Recently, inventor and writer Mark Pesce blogged about web 2.0 and underlying motivations for why people engage collaboratively on crowdsourced web projects. What I like about this post is how he has grounded design theory in a number of social behaviours that drive web 2.0 and social media: sharing, connecting, contributing, regulating, and iterating. It is a very good discussion of value in today’s standards of web content, where relevance and currency is dependant on the openness of your data.

When you think about your design – both technically and from the user’s experience – you must consider how open you want to be, and weigh the price of openness (extra work, unpredictability) against the price of being closed (less useful).  The highest praise you can receive for your work is when someone wants to use it in their own. For this to happen, you have to leave the door open for them.  If you publish the APIs to access the data you collect; if you build your work modularly, with clearly defined interfaces; if you use standards such as RSS and REST where appropriate, you will create something that others can re-use.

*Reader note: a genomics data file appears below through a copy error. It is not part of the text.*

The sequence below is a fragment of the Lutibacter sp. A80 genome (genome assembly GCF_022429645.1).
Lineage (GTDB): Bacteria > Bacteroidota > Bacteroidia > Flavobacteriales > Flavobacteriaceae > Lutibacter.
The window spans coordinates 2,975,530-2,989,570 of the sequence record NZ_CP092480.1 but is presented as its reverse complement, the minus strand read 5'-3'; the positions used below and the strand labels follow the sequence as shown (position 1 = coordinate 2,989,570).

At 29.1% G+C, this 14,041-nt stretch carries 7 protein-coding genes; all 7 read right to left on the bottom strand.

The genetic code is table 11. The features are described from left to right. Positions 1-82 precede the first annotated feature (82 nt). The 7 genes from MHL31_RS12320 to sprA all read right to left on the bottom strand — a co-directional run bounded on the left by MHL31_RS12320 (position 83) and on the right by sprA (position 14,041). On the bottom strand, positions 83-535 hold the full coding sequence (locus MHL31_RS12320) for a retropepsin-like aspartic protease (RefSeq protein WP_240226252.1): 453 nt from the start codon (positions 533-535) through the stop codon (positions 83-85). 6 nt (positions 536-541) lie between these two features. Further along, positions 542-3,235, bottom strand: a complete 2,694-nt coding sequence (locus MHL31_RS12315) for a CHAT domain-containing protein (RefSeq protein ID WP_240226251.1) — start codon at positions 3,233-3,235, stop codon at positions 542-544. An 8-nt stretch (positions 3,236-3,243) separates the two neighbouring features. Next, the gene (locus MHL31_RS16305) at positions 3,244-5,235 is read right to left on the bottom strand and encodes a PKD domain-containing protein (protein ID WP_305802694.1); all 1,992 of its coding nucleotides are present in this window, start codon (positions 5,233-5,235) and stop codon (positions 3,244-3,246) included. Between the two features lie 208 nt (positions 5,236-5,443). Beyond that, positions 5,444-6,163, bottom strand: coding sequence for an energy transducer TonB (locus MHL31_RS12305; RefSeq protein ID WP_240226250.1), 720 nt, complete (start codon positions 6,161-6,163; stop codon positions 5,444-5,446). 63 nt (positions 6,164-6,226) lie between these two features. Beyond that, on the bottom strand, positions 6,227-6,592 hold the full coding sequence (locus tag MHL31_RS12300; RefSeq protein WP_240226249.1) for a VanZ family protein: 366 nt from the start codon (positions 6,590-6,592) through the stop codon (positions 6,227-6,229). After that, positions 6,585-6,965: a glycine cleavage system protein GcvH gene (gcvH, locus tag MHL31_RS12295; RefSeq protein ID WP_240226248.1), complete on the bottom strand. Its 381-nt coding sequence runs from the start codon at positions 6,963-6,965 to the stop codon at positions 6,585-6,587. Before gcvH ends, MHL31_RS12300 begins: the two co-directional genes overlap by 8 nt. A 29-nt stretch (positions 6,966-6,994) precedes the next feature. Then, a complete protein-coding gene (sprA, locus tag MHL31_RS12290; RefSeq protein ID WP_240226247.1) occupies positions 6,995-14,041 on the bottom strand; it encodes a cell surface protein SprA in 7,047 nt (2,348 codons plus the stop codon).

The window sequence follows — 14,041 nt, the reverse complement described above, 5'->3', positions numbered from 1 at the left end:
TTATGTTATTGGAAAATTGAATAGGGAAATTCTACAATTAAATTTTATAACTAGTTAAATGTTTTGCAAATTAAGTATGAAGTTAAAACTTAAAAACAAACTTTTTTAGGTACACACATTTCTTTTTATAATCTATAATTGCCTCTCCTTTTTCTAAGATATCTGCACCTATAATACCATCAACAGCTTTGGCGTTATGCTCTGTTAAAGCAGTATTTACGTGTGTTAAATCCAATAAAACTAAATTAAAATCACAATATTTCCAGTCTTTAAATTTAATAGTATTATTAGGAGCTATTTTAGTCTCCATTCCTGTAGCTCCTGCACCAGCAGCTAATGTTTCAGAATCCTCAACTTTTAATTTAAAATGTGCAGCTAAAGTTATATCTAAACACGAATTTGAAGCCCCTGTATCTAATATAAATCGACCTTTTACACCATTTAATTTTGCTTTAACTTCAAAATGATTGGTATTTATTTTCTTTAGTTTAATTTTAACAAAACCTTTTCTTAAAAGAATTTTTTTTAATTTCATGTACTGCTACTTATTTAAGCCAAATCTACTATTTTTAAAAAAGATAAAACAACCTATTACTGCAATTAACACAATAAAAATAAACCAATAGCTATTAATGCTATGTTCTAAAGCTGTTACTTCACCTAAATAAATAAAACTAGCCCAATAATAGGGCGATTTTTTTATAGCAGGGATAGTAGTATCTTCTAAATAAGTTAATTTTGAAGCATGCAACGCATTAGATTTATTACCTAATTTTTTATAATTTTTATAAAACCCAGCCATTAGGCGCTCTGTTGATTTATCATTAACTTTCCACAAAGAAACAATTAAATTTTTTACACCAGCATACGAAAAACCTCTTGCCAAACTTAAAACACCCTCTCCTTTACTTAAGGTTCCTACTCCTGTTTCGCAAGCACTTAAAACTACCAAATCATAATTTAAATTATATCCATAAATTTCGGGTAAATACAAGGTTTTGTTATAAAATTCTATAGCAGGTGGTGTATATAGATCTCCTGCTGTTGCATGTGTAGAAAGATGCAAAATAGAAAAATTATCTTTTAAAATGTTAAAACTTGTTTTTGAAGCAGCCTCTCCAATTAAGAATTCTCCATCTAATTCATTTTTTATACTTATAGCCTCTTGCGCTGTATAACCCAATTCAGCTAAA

Mark Pesce – The Soul of Web 2.0 (Nov 2010) (read the whole post)